The NYSE said it plans to hold a test run of Alibaba Group‘s eagerly awaited market debut, reflecting the securities industry’s intense interest in avoiding another debacle as happened the morning of Facebook’s May 2012 IPO.
Four days into life as a public company, and GoPro is killing it, in the parlance of the extreme sports lovers who use its cameras. Shares in the company gained 20 percent yesterday to close at $48.80, double their IPO price.
Europe’s largest online fashion retailer, Zalando, is considering reducing the size of its stock market listing, sources tell Reuters. More here.
Predictive Edge, a 3.5-year-old, Mountain View, Ca.-based startup that offered e-commerce personalization as a service to marketers, has been acquired by Dropbox for an undisclosed amount. The company, the 17th that Dropbox has acquired, says Techcrunch, will be shut down and the founders put to work on a yet-undisclosed part of Dropbox’s business.
Songza, a 6.5-year-old, Long Island City, N.Y.-based music curation and streaming service with a reported 5.5 million active users, has officially been acquired by Google, roughly one month after rumors of an acquisition began to surface in the media. Terms of the deal aren’t being disclosed, but a source tells the New York Times it paid more than $39 million. Songza had raised at least $6.7 million from investors, shows Crunchbase. They include Gary Vaynerchuk, Scooter Braun, Troy Carter, Metamorphic Ventures, Nicole Junkermann, Geoff Judge,Deep Fork Capital, Lerer Ventures, Amazon, William Morris Endeavor, and AFSquare.
Bessemer Venture Partners has two new vice presidents: Amit Karp and Sunil James. Karp joined the firm as a senior associate in 2012; he was previously a senior associate at McKinsey & Company. James comes directly from Google, where he spent the greater part of the last three years as a product manager. James was previously a senior product manager at Amazon.
Venture capitalist Tim Draper was the winning bidder of all 30,000 bitcoins auctioned off by the U.S. Marshals Service following its seizure from an underground online marketplace called Silk Road. He plans to sell all or most of the bitcoin through Vaurum, a startup he has backed and which is launching trading platforms in emerging markets. More here.
Derek Gottfrid, characterized by Business Insider as “Tumblr’s Sheryl Sandberg,” is out of the microblogging platform, pushed through the door, seemingly, by Tumblr founder David Karp, who’d hired Gottfrid away from the New York Times in 2010. More here.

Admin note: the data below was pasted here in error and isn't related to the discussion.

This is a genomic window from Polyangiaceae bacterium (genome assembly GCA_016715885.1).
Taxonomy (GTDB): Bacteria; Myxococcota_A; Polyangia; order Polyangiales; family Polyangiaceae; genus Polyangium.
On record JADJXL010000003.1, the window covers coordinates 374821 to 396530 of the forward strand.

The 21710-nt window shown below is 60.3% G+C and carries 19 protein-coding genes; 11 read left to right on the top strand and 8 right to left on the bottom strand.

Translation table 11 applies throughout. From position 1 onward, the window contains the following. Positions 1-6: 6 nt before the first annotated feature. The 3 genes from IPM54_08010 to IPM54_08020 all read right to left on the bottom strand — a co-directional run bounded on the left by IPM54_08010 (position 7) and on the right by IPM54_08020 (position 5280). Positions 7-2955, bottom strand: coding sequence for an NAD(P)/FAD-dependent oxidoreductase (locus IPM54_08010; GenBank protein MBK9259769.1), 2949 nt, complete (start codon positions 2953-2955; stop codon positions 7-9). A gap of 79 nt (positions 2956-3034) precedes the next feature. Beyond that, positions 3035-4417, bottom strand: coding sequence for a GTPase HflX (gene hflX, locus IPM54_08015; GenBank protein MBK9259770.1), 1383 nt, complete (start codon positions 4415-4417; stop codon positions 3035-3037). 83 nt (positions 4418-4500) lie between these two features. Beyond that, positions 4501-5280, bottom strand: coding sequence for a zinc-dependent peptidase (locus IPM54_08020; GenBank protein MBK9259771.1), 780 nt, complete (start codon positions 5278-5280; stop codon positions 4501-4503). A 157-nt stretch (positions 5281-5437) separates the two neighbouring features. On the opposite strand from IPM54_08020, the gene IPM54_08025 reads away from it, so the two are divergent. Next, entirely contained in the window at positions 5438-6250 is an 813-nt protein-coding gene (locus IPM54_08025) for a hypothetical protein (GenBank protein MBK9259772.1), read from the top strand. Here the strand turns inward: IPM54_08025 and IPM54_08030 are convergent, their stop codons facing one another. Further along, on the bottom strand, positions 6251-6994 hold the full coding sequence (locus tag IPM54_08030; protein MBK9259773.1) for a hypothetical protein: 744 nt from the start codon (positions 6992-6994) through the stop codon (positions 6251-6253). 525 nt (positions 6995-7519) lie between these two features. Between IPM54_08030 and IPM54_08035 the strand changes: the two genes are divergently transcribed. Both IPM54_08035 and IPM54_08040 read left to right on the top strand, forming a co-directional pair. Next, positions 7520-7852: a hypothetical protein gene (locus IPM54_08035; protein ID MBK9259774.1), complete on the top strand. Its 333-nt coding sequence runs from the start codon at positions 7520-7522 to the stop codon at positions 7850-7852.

Things might not be so bad for Mike Gupta, who was replaced yesterday as Twitter‘s CFO by former Goldman Sachs banker Anthony Noto. As the WSJ smartly notes, buried under all the chatter about shifts at the top of Twitter was the fact Gupta is now leading a new strategic investments group at the company. Read: Twitter now has a corporate venture arm.
Google Ventures is opening an office in London soon. Here is the team that will reportedly be running it.
Lux Capital has promoted three of its investing pros: Zack Schildhorn and Shahin Farshchi are now partners, and Adam Goulburn is a principal. Schildhorn had joined the firm in 2007 as an associate; the firm says he “pioneered Lux’s landscaping of the 3D printing market and sourced the firm’s investment in [the 3D printing marketplace] Shapeways,” among other things. Farshchi, who has a PhD in electrical engineering and who joined the firm as a principal in 2006, has sourced many of Lux’s investments in hardware and devices. Goulburn joined Lux as an intern in 2011. A postdoctoral fellow of neuroscience at Weill Cornell Medical College at the time, Goulburn was promoted to associate later the same year.
Zoltan Szabadi, a former Amazon Web Services manager, is being sued by the e-commerce giant, which says Szabadi’s new job at Google Cloud Platform violates the terms of a noncompete agreement he’d signed when joining Amazon.
Bloomberg Ventures, the venture arm of Bloomberg L.P., is looking for either an analyst or an associate. The job is in New York.
Don’t worry. Facebook still has no idea how you feel.
Cracks in facade visible as teen enters third day vacationing with friend’s family.
Notes to thieving a__holes.
Handsome black Filson bags.